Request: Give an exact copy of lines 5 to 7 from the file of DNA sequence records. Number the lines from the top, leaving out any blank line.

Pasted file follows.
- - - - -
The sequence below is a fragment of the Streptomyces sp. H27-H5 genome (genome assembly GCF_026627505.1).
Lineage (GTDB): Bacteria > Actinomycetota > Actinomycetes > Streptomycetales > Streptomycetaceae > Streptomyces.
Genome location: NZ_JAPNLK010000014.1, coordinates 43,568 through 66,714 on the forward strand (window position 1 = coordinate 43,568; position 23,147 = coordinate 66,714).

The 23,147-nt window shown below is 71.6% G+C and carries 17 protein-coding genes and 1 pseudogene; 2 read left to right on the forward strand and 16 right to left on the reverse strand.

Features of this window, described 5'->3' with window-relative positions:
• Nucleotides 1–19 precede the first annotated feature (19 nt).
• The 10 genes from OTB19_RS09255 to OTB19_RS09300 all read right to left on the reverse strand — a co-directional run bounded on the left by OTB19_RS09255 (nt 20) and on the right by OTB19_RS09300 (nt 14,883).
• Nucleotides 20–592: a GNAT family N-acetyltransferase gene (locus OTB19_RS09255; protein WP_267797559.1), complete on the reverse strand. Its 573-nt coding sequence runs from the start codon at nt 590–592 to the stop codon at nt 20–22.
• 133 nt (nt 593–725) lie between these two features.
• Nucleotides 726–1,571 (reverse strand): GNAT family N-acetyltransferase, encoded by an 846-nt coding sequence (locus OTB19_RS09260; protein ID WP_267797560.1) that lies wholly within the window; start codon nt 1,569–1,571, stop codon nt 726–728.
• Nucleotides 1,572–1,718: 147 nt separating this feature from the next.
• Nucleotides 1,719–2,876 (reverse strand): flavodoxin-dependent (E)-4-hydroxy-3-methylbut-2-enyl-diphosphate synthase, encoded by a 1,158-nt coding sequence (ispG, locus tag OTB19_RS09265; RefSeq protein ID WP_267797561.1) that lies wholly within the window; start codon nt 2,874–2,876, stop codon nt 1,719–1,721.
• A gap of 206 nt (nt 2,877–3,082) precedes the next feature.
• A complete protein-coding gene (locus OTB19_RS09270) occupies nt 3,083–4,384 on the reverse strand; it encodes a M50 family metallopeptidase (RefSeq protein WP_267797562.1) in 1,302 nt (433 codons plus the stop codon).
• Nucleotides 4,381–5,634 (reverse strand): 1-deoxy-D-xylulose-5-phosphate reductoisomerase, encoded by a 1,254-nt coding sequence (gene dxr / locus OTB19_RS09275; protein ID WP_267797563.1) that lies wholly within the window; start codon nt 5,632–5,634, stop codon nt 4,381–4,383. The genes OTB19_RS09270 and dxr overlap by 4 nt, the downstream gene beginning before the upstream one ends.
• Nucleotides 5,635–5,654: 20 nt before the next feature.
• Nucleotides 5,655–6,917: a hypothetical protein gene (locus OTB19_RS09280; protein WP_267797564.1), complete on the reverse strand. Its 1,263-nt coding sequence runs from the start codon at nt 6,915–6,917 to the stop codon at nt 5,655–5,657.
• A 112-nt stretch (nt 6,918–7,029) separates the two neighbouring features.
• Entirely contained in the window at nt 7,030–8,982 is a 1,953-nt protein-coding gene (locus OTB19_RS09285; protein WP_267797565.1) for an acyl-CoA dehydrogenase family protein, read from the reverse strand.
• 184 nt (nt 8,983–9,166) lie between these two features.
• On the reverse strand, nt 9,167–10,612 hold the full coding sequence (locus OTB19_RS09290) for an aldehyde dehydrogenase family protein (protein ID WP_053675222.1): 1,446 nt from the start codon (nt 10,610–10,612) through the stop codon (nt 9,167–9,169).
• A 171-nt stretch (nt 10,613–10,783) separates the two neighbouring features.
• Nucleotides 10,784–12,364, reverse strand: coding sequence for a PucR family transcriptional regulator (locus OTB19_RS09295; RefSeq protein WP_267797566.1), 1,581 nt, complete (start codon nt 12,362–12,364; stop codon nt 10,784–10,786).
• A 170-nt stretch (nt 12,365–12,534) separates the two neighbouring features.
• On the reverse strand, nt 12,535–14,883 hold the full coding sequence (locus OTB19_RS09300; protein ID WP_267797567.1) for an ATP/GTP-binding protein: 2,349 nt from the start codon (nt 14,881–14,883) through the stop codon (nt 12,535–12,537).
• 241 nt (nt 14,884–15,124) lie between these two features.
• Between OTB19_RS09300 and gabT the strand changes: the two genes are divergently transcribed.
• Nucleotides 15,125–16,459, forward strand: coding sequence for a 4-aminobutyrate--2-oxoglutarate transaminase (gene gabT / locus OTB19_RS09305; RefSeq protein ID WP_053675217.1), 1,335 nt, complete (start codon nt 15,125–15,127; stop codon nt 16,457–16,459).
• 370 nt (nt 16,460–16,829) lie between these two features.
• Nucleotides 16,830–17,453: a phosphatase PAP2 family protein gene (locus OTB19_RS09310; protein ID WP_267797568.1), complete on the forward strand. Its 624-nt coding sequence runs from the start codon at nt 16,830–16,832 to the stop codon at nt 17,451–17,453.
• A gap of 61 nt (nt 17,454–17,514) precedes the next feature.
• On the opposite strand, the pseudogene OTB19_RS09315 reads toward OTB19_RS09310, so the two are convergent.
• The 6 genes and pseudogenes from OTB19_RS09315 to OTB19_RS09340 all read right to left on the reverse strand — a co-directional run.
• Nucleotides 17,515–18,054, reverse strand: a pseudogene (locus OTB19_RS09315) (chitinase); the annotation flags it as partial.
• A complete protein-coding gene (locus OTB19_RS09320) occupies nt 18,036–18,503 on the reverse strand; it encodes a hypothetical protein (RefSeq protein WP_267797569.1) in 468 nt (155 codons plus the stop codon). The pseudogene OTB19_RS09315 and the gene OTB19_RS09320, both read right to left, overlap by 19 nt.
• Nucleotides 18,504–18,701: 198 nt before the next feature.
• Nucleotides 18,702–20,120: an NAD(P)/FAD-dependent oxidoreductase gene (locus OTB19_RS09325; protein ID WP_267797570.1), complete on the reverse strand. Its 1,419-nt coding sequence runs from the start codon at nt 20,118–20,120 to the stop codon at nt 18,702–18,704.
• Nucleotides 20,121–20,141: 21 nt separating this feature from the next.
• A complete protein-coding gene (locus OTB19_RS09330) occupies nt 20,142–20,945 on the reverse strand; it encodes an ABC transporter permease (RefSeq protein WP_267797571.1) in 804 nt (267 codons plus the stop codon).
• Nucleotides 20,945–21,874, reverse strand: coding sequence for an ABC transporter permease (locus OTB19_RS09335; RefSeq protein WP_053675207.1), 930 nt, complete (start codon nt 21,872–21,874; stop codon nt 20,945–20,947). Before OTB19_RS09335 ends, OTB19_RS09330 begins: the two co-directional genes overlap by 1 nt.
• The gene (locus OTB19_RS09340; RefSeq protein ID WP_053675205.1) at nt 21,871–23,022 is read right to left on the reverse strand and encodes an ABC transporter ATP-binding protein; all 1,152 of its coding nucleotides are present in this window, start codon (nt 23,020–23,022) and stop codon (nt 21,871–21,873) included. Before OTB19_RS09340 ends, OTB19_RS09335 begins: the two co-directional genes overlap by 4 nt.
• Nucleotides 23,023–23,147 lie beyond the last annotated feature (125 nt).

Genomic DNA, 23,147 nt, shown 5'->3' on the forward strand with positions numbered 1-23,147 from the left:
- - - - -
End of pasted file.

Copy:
Features of this window, described 5'->3' with window-relative positions:
• Nucleotides 1–19 precede the first annotated feature (19 nt).
• The 10 genes from OTB19_RS09255 to OTB19_RS09300 all read right to left on the reverse strand — a co-directional run bounded on the left by OTB19_RS09255 (nt 20) and on the right by OTB19_RS09300 (nt 14,883).